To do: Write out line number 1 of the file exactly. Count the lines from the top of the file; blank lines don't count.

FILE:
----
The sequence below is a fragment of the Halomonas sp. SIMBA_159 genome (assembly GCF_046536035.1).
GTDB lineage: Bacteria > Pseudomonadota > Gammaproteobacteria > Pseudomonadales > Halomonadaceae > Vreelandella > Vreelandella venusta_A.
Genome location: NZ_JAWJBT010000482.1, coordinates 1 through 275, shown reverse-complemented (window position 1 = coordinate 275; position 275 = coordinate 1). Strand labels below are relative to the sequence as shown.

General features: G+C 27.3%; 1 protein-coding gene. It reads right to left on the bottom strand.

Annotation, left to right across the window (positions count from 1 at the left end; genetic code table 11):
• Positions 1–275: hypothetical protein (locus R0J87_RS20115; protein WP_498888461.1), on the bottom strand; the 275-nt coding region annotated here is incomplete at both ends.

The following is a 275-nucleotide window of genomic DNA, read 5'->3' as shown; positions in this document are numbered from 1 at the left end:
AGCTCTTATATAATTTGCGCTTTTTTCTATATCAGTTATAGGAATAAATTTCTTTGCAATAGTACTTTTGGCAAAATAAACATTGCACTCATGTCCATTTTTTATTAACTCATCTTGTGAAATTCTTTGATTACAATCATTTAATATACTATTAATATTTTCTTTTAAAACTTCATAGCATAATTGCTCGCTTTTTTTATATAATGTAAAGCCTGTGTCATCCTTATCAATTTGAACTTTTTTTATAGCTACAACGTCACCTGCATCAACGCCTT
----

The sequence below is a fragment of the Halomonas sp. SIMBA_159 genome (assembly GCF_046536035.1).